More surprisingly, the concentration of carbon monoxide has not been found to be critical within the above gas composition and concentration values notwithstanding previous art teachings or suggestions about the importance of carbon monoxide. Surprisingly, among the wide variety of produce types with varying contributions to the cut produce vegetable blend, that the above described initial gas composition is useful in providing a headspace gas which at refrigerator temperatures and in combination with other package features favorably results in slowed cell respiration rates.
The initial flush gas composition does not modify the ultimate headspace composition unless insufficient oxygen is present in the flush gas which can lead sooner or later to undesirably anaerobic respiration. Rather, the gas permeability and amount of produce, assuming constant refrigerated temperature, determine the equilibrium headspace composition. However, the flush gas does influence how quickly the equilibrium state is reached and avoids undesirable cell shock conditions occasioned by low oxygen levels. The influence of CO2 in the flush gas is similar but inverse and less pronounced in its effects. Excessive oxygen fails to rapidly reduce respiration rates as does insufficient CO2. However, excessive CO2 levels in the flush gas can lead to browning damage to the produce. Without the initial flush gas, a cut produce blend otherwise similarly packaged and stored exhibits only about a one week shelf life.
The container although essentially imperforate must have some gas permeability. Typically, in the U.S., gas permeability is measured in cc per 100 square inches per 24 hours at 73° F. and one atmosphere of pressure (see American Society for Testing Materials or "ASTM" D1434-66) and often is further expressed as a function of thickness measured in mils. In shorthand, the value is expressed in "cc's" with the other units being understood. For most materials, permeability values among gases are directly proportional in a ratio of nitrogen to oxygen to carbon dioxide of 1:4:8. Thus, specification of, for example, oxygen, gas permeability will also quantify approximately carbon dioxide and water vapor transfer rates as well. By differential gas permeability is meant exotic materials which depart from this conventional direct relationship between gas molecular weight and permeability rates.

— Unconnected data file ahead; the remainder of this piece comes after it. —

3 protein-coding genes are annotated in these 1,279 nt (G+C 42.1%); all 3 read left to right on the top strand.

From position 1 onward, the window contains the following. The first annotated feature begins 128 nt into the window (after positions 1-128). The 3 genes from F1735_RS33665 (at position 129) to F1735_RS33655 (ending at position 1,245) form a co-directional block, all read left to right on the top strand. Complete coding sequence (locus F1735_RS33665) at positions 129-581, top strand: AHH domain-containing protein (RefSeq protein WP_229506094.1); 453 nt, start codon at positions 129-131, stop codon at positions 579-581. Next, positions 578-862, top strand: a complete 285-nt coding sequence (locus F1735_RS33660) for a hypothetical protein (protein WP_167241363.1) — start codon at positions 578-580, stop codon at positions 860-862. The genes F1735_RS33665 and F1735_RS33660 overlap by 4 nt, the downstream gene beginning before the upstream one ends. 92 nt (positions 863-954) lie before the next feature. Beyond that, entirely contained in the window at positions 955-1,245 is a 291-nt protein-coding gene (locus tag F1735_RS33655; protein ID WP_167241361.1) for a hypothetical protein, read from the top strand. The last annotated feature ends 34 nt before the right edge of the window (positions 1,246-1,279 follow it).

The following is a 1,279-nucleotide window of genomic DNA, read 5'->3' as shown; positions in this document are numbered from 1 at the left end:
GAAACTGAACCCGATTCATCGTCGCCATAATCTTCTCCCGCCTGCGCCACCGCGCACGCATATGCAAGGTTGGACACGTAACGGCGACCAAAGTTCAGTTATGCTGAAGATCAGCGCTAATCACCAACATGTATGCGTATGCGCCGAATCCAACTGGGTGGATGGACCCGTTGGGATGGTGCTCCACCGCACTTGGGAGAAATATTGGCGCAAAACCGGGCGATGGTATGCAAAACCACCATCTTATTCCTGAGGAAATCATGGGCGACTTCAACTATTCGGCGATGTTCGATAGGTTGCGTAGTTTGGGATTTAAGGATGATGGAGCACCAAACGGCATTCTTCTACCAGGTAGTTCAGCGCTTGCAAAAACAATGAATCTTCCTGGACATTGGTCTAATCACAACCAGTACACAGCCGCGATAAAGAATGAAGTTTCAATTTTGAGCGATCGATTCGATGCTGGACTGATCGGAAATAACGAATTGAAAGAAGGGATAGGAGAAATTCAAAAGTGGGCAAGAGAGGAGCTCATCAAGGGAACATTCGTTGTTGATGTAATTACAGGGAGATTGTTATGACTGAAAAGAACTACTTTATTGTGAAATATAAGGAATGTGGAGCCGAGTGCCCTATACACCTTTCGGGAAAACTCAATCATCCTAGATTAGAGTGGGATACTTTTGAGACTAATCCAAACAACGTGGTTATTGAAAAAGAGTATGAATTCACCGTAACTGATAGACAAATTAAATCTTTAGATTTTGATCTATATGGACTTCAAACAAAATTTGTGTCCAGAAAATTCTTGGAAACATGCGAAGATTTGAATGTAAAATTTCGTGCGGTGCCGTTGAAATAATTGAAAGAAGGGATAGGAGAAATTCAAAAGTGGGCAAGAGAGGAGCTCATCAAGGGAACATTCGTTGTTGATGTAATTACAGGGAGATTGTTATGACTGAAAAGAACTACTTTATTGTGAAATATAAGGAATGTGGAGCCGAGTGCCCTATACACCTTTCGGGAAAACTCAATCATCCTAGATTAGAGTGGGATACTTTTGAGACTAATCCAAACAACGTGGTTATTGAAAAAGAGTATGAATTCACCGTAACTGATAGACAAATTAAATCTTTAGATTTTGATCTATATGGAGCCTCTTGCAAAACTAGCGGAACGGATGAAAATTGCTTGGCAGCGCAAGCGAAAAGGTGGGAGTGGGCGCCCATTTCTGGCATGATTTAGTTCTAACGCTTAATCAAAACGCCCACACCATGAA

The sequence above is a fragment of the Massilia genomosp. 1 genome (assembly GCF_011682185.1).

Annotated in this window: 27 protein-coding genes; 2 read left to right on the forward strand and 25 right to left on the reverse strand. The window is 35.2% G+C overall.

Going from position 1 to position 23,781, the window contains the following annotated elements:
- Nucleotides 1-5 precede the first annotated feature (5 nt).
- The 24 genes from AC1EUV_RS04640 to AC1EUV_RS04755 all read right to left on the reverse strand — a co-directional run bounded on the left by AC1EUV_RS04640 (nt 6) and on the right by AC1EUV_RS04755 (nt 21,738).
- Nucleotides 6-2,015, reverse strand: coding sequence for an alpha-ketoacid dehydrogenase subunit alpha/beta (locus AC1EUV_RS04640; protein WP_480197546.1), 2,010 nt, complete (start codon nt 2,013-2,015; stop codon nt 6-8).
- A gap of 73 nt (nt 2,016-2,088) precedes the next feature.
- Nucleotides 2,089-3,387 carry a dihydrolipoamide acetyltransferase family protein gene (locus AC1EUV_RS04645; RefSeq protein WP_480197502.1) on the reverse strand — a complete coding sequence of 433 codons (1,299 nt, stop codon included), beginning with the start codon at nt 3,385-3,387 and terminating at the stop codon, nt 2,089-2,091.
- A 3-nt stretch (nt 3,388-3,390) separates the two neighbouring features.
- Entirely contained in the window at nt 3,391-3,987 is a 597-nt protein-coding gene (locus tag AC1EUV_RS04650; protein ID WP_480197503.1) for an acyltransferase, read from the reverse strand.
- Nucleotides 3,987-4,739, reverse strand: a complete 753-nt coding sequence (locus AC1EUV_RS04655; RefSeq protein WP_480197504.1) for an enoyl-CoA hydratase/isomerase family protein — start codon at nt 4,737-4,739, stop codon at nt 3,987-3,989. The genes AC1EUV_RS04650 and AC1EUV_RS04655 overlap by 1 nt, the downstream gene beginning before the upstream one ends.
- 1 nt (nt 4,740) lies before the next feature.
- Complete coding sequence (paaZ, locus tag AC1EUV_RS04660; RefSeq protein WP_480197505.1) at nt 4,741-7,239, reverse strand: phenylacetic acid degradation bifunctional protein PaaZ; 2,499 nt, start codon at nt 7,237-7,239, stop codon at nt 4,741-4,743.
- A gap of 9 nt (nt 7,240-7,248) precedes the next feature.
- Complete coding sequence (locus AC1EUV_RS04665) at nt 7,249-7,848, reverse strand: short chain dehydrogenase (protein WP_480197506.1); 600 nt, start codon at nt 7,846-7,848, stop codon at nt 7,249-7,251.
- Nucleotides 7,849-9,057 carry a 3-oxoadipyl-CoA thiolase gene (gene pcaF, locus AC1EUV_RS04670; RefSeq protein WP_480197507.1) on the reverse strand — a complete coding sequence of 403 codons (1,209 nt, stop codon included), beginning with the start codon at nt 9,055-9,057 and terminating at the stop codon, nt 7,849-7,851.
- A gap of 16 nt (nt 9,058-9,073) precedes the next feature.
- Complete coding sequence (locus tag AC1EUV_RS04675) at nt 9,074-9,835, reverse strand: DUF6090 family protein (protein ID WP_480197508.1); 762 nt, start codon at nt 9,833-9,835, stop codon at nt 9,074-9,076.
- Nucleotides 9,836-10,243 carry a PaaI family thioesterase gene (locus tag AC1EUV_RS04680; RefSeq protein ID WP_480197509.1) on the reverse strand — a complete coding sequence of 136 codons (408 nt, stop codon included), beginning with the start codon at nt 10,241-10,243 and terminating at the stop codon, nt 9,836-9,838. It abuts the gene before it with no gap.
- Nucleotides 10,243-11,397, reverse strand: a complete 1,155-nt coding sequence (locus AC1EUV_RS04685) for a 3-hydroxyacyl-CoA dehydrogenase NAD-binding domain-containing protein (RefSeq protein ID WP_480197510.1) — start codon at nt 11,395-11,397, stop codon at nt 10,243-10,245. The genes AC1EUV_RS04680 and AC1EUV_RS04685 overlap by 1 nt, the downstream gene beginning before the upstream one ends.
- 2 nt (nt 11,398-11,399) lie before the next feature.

The prior art includes packages for produce having low permeability, high permeability and even differential gas permeability. In the present invention, however, it has been discovered that the operable relationship for the present package is between total permeability or gas permeability of the package and the amount of produce rather than permeability of the packaging material per square inch. The present containers essentially possess a ratio of oxygen permeability ranging from about 18 to 32 cc oxygen per day per oz. of produce, preferably about 25 to 30 cc O2 per day. Importantly, the permeability will greatly influence the equilibrium headspace composition. Gas permeabilities outside the operable ranges given herein can result in equilibrium headspace compositions substantially different from those of the present invention with adverse reductions in the shelf life of the packaged cur produce.